• Publisher: OUP Oxford (26 Jan. 2012)
  • Sold by: Amazon Media EU S.à r.l.
  • Language: English
  • ASIN: B006JHRY5C
  • Text-to-Speech: Enabled
  • X-Ray:
  • Word Wise: Not Enabled
  • Enhanced Typesetting: Not Enabled
  • Average Customer Review: 5.0 out of 5 stars  See all reviews (2 customer reviews)
  • Amazon Bestsellers Rank: #415,713 Paid in Kindle Store (See Top 100 Paid in Kindle Store)
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5 of 5 people found the following review helpful
5.0 out of 5 stars The Story of Film 3 Mar. 2012
By Dr. Bojan Tunguz TOP 500 REVIEWER
Film is my favorite art form, and I consider myself somewhat of a cinephile. I have a wide range of tastes, and I can enjoy a variety of genres - from the blockbuster action flicks, to cerebral art-house works. I am not a snob when it comes to watching films, and can appreciate a good film no matter what its intended audience may be. I fully believe that true artists can make art with almost any kind of constraints on their work. Hence I was really pleased to read "Film - A Very Short Introduction." Michael Wood seems to share my own enthusiasm for Film in all of its forms, and has managed to convey much of this enthusiasm in this small book.

The topic of Film is so vast and heterogeneous that it is almost impossible to do it justice in such a little volume. Any such book would require significant cuts and exclusions, and a very judicious choice of material for inclusion. In my opinion, Wood has largely succeeded in achieving the right balance of covering as wide a collection of material as possible with this format, while managing to go in depth with several important and intriguing topic. The book heavily emphasizes the American, European, and to some extent Japanese cinemas, which is understandable considering that these cinemas have traditionally had the widest cultural impact. However, it would be interested in reading more about the "world" film, and I hope that OUP comes out with one such VSI volume in the near future. Wood also emphasizes the "classic" films, especially in the period up to the 1960s. There is a good reason for this, as many of those films have defined genres and the film language for the rest of the film history, but again, would have liked to see more discussion of the "modern" film in an upcoming VSI volume.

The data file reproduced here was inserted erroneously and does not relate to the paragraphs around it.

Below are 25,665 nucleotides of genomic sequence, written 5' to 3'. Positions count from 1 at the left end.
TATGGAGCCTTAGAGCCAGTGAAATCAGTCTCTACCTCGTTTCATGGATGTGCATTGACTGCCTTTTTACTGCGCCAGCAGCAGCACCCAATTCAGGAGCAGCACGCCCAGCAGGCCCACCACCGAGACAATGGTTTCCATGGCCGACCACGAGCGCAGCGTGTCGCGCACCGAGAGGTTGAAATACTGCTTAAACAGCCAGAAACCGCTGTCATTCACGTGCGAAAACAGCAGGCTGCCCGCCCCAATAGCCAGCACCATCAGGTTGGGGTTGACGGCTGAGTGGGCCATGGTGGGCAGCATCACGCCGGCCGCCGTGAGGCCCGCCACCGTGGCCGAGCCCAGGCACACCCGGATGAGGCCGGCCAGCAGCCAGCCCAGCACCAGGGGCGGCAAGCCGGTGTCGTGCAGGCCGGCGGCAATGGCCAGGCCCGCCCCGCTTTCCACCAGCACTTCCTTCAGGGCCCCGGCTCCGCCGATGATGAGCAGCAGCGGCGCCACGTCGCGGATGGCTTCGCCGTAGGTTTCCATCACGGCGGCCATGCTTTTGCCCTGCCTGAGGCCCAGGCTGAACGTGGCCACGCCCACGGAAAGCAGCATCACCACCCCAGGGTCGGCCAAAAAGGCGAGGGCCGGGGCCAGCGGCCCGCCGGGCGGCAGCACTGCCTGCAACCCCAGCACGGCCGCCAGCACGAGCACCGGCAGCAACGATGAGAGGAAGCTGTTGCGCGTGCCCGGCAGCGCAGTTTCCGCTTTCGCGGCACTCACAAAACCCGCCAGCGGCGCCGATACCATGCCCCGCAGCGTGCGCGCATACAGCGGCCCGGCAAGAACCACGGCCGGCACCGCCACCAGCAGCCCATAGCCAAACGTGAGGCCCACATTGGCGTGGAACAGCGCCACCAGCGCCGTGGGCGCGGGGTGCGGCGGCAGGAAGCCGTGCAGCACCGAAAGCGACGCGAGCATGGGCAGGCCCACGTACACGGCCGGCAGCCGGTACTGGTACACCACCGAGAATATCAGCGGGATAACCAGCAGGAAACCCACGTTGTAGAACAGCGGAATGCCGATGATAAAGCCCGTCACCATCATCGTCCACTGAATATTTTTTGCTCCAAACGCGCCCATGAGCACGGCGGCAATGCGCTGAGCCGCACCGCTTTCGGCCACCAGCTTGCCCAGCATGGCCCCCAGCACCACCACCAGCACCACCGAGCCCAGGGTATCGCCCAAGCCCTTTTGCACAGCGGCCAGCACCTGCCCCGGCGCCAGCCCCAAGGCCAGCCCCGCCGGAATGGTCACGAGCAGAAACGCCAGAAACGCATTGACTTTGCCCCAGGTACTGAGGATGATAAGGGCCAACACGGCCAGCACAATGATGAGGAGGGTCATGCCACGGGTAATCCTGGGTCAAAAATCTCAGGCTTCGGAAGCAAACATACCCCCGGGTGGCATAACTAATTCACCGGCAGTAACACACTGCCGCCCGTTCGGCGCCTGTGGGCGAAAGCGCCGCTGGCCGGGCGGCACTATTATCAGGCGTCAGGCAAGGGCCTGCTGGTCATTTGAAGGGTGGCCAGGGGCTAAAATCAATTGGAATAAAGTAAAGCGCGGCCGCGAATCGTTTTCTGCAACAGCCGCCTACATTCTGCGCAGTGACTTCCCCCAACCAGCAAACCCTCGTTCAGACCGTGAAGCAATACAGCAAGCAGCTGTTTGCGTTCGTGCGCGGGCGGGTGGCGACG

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1 of 1 people found the following review helpful
5.0 out of 5 stars What are movies for ? 14 April 2013
Format:Kindle Edition|Verified Purchase
A truly accessible book about film. His message is basically have your ears and eyes open and have your wits about you at the cinema and take what you want from movies, it's not that difficult.
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Most Helpful Customer Reviews on (beta) 2.0 out of 5 stars  1 review
3 of 11 people found the following review helpful
2.0 out of 5 stars A very technical introduction. 12 Sept. 2012
By JCCAM - Published on
Format:Paperback|Verified Purchase
I have read a number of these "A Very Short Introduction" books,and this is the worst of them.
Too technical and heavy duty. Written by an academic, who can't write for a broad range of readers.
A book by a mainstream knowledgeable film reviewer maybe more useful.